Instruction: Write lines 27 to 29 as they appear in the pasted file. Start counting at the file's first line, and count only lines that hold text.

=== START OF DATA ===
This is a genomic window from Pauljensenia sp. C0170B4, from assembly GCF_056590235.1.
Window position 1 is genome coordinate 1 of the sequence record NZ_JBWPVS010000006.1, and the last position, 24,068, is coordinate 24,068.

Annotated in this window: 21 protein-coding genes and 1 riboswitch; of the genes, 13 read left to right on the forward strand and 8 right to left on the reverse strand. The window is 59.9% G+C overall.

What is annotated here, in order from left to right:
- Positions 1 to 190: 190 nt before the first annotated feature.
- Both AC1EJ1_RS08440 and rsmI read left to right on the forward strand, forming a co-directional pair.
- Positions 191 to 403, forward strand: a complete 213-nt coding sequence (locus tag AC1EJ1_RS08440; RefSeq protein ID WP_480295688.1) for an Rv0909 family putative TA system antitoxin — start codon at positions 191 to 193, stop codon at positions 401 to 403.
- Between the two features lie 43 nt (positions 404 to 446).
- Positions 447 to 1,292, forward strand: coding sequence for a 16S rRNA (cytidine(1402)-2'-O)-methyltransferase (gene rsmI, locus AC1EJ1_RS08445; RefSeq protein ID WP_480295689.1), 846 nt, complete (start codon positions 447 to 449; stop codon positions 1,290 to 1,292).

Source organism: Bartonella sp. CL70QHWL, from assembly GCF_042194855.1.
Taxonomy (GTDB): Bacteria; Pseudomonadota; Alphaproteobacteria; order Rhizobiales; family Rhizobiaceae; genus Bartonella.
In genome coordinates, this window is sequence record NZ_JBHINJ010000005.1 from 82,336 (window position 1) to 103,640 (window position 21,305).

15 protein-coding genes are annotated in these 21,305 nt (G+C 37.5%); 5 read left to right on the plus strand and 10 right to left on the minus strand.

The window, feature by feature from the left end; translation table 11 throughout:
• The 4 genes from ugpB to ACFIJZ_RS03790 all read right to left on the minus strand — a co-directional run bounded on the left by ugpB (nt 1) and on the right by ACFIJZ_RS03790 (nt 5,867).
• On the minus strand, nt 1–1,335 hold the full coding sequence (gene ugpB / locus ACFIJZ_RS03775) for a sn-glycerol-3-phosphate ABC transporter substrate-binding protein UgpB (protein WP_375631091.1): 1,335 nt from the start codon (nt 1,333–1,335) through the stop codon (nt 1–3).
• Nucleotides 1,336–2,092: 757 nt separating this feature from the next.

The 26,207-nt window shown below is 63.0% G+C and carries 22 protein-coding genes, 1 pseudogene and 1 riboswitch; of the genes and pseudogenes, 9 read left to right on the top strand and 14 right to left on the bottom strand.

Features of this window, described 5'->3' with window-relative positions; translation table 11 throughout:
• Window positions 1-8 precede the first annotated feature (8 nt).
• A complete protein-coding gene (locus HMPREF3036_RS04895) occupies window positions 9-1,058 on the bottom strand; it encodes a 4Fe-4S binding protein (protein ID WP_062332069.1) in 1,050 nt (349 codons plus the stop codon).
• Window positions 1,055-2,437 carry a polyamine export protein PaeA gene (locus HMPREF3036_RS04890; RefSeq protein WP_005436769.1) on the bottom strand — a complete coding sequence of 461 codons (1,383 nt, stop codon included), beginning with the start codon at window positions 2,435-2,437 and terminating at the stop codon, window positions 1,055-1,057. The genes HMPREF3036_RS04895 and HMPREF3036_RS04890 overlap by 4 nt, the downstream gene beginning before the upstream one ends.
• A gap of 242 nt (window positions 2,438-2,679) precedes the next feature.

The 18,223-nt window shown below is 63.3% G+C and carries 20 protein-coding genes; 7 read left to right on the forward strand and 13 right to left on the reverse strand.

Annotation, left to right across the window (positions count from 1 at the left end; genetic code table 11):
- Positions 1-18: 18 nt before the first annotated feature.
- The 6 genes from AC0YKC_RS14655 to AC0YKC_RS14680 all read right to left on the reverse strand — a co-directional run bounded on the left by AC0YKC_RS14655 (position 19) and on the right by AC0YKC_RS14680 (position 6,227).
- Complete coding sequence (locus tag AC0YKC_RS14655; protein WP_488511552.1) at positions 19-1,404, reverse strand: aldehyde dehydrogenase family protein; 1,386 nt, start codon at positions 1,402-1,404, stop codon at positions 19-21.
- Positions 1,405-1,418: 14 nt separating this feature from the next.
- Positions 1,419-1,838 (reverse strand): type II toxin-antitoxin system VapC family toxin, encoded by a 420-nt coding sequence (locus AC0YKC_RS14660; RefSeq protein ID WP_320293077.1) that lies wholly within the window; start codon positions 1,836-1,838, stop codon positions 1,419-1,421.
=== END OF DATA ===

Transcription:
- The 6 genes from AC0YKC_RS14655 to AC0YKC_RS14680 all read right to left on the reverse strand — a co-directional run bounded on the left by AC0YKC_RS14655 (position 19) and on the right by AC0YKC_RS14680 (position 6,227).
- Complete coding sequence (locus tag AC0YKC_RS14655; protein WP_488511552.1) at positions 19-1,404, reverse strand: aldehyde dehydrogenase family protein; 1,386 nt, start codon at positions 1,402-1,404, stop codon at positions 19-21.
- Positions 1,405-1,418: 14 nt separating this feature from the next.